But what becomes immediately apparent listening to this wonderful double-album is that Cohen is possessed of a rare and remarkable ability to make colossal venues like the Royal Albert Hall and even the O2 Dome shrink to about the size of a police-box – or, more appropriately, a suburban boudoir. Blessed with the most sensual basso profundo since Barry White, he makes the act of singing for thousands seem like pillow-talk for one’s ears alone. For confirmation, just listen to the mighty roar of acclaim which greets the now famous line from “Tower Of Song” about being “born with the gift of a golden voice”: it’s because every member of his audience is, in a sense, there alone with Leonard as he croons through romantic favourites like “Sisters Of Mercy”, “Suzanne”, “I’m Your Man”, “Hey, That’s No Way To Say Goodbye” and “Ain’t No Cure For Love”, or shares the world-weary wit of “Everybody Knows” and “Democracy”. – The Independent, March 27, 2009 http://www.independent.co.uk/arts-entertainment/music/reviews/album-leonard-cohenlive-in-london-columbia-1655061.html

The Phantom Tollbooth – Review: Dear Heather

Spiritual concerns are evident throughout and the album is topped and tailed by questions of love’s stamina to hold out in a world that must weary it beyond measure. In Lord Byron’s “Go No More A Roving” there is suggestion it needs a breather and the penultimate track, “The Faith,” nicked from a Quebec folk song, asks, “Oh love, aren’t you tired yet?” Of course a recent event that must have left love short of breath was 9/11 and Cohen gives it a short reflection leaving a few hints at answers (“Some people say/It’s what we deserve/For sins against g-d/For crimes in the world”) as he asks why. But in the end he is happy to get on with it in the confusion, refusing conclusions (“I wouldn’t know/I’m just holding the fort/Since the day/they wounded New York”)… Like Cohen himself, his music is tailored and tasteful, handsome on the outside and tender of soul within. Earthly pleasure and heavenly desire rarely compliment each other so well. — The Phantom Tollbooth, November 21, 2004 http://www.tollbooth.org/2004/reviews/lcohen.html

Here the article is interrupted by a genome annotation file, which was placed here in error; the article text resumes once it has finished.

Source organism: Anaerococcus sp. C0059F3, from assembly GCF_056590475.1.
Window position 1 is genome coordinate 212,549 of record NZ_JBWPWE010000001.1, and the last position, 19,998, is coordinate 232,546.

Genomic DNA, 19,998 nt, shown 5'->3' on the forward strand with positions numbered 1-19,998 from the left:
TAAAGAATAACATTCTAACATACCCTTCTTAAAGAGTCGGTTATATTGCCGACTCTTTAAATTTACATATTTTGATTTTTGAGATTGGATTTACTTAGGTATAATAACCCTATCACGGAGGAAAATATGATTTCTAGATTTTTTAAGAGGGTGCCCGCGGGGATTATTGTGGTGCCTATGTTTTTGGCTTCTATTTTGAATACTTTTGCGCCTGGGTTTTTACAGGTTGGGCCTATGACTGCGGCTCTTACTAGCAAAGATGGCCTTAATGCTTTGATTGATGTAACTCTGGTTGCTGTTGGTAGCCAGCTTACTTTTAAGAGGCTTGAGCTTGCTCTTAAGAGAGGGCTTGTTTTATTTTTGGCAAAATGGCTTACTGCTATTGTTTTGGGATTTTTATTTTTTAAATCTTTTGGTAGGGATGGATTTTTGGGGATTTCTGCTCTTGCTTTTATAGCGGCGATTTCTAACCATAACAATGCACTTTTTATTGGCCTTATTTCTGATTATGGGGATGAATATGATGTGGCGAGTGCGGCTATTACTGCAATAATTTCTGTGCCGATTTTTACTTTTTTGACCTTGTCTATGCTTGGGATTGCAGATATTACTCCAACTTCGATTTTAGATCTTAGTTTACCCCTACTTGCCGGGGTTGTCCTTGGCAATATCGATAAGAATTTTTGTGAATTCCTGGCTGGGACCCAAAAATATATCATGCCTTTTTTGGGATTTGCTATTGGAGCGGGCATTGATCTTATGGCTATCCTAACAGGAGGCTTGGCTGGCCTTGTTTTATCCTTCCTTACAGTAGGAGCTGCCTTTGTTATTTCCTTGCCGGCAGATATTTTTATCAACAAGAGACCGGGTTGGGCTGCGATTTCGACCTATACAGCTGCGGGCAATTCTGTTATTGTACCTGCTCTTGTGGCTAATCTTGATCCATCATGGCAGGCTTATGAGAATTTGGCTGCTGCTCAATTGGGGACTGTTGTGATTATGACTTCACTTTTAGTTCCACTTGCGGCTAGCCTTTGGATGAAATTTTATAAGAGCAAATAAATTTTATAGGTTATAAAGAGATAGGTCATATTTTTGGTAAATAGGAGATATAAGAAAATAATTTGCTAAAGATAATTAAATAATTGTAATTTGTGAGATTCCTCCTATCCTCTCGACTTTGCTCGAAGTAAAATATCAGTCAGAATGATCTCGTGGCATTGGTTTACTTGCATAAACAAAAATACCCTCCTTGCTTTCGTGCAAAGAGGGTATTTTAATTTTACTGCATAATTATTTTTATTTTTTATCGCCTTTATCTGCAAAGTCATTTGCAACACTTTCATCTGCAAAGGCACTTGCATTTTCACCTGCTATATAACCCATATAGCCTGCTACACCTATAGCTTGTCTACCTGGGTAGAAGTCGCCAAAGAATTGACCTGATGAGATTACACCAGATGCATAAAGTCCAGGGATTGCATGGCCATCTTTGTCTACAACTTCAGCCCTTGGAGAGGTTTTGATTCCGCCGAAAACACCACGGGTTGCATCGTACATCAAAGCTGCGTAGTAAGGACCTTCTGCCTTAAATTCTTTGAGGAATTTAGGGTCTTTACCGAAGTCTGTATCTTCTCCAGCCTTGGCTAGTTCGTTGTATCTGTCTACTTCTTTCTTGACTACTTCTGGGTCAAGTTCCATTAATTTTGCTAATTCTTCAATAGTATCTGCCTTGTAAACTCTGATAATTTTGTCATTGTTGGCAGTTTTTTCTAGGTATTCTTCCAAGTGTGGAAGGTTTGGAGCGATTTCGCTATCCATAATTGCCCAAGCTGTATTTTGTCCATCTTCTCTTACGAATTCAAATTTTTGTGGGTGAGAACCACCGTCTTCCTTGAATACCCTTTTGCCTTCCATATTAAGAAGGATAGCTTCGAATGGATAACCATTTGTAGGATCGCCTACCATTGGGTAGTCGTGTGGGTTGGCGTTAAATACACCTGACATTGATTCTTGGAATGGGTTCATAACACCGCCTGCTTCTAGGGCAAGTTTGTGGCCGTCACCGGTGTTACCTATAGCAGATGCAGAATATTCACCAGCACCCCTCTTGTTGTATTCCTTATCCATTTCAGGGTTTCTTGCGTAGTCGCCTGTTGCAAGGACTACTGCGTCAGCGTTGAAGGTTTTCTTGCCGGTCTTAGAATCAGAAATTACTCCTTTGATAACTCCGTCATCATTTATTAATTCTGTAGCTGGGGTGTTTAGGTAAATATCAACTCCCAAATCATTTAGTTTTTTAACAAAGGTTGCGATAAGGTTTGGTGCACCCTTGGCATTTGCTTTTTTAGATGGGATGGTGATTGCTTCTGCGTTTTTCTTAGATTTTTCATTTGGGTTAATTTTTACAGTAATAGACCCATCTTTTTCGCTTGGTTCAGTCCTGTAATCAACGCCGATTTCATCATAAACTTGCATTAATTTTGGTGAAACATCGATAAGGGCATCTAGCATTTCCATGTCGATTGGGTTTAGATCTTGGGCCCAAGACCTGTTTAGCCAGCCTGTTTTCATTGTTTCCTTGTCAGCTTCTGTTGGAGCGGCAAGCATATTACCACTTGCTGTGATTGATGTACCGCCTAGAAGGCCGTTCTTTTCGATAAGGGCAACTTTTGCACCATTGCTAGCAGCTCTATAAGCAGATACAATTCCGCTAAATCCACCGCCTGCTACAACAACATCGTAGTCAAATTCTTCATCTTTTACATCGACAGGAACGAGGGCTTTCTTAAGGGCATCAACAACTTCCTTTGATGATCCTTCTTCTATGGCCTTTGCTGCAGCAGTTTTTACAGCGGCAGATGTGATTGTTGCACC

Blender – Review: Dear Heather

Dear Heather is top Cohen: It begins by addressing women (“Because Of”) in a ripe, humane baritone, then gets dramatically literary (“The Letters”), looks at 9/11 (“On that Day”), and dovetails back toward sex with the subtle yet explosive title piece. Its lyrics read: “Dear Heather/Please walk by me again/ With a drink in your hand/And your legs all white/From the winter.” — Blender, October 2004